The stingray pool is in the central courtyard between the large aquarium and the megalodon jaw. Some of the rays are surprisingly soft-skinned, while others have a sandy coat. The stingrays have different personalities, too, just like humans. Some are more introverted, while others swimming near the edge within reach.
Don't miss the chance to touch one of the oldest creatures in existence, the horseshoe crab, in a nearby touch tank in the courtyard. The third touch tank is across the road in the "Oh Baby! Life Cycles of the Seas" interior exhibit. The epaulette sharks are small and spectacularly spotted.
The Octopus and Jellyfish
Location: The Indoor Galleries of the Main Aquarium.
In preparation for encountering this octopus, I'd recommend watching the film My Octopus Teacher. If you arrive early enough, you might see Mote's octopus's immense intelligence working out an enrichment puzzle.
The jellyfish here are mesmerizing, too. In fact, everything in this first gallery is striking, from the sea anemones to the cuttlefish hiding among the rocks. You might even spend the most of your time here. Save a bit of your camera battery for the rest of the place, however.
What to See in the Marine Mammal Center
Location: Just to the right in the courtyard, across from the sea turtles.
This is fun for everyone. Even your most disaffected teen will love these three otters, who appear to be the best of friends. Imagine yourself as a child with your favorite people and unlimited play. These otters exemplify that level of joy and freedom. These three were all orphans and so were named after famous literary orphans: Huck, Pippi and Jane. FYI: river otters are different from sea otters, which are twice the size and are the ones you see cracking the clams on nature shows.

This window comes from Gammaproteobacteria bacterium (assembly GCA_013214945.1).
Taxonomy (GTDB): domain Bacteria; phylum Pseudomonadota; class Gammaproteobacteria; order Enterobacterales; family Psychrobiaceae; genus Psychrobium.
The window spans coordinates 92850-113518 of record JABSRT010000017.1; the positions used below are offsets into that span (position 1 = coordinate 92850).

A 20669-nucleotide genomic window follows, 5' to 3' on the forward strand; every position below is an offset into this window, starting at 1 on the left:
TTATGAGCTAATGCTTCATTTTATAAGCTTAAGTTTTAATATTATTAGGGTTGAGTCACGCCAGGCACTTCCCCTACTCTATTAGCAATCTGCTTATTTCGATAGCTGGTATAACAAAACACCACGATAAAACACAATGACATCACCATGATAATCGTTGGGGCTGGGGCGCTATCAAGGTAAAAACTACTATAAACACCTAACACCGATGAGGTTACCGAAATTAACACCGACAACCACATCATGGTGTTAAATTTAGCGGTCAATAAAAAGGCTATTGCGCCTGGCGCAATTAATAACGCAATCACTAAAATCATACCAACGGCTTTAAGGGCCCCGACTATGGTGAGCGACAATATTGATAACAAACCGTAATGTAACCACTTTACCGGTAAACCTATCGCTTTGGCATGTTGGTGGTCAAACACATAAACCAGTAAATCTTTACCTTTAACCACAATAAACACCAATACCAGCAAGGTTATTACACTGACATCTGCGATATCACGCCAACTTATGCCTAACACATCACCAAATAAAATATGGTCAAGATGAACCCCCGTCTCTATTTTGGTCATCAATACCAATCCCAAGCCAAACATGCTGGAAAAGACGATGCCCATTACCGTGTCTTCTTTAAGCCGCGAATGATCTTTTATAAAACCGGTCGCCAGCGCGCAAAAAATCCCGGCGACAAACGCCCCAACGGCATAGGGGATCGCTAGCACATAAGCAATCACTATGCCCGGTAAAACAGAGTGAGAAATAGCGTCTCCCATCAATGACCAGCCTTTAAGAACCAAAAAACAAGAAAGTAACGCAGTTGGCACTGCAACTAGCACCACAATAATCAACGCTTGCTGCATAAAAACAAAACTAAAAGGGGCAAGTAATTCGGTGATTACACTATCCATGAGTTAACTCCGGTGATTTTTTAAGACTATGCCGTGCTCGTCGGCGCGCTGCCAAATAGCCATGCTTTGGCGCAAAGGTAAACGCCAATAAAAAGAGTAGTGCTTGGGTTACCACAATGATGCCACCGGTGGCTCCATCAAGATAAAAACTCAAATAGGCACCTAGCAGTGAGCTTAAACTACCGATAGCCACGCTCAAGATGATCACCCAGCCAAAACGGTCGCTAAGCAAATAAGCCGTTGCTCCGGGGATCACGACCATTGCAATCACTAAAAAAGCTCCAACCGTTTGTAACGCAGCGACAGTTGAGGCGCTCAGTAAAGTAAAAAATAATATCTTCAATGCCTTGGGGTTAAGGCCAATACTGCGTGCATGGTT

Buffett and Hugh, the Manatees
Location: Just beyond the sea turtle exhibit.
Here you will encounter Florida's most charismatic species. These peaceful creatures are having a hard time right now; more of them died in 2021 than any other year on record. As Dr. Eugenie Clark said, we need to "keep the water and their habitats as clean and protected as possible.”
Buffett and Hugh are half-brothers who will bump their snouts against the glass of their tank, as if to say hello, when they're not otherwise engaged in munching on the romaine lettuce that floats around for them to eat. According to Mote, these are the only manatees in the world trained to participate in special manatee research projects designed to help us understand how manatees perceive their natural environment.
Scientists at Mote learn more about manatees each year. When I took Mote's eco-boat tour this summer, I met a young researcher who was just about to set out to study the sensitivity of the tiny hairs, called vibrissae, that cover their bodies. Most recently, they've been learning about manatee call and response sounds.
Mote is open 9:30 a.m. to 5 p.m., seven days a week. For more information call (941) 388-4441 or visit mote.org.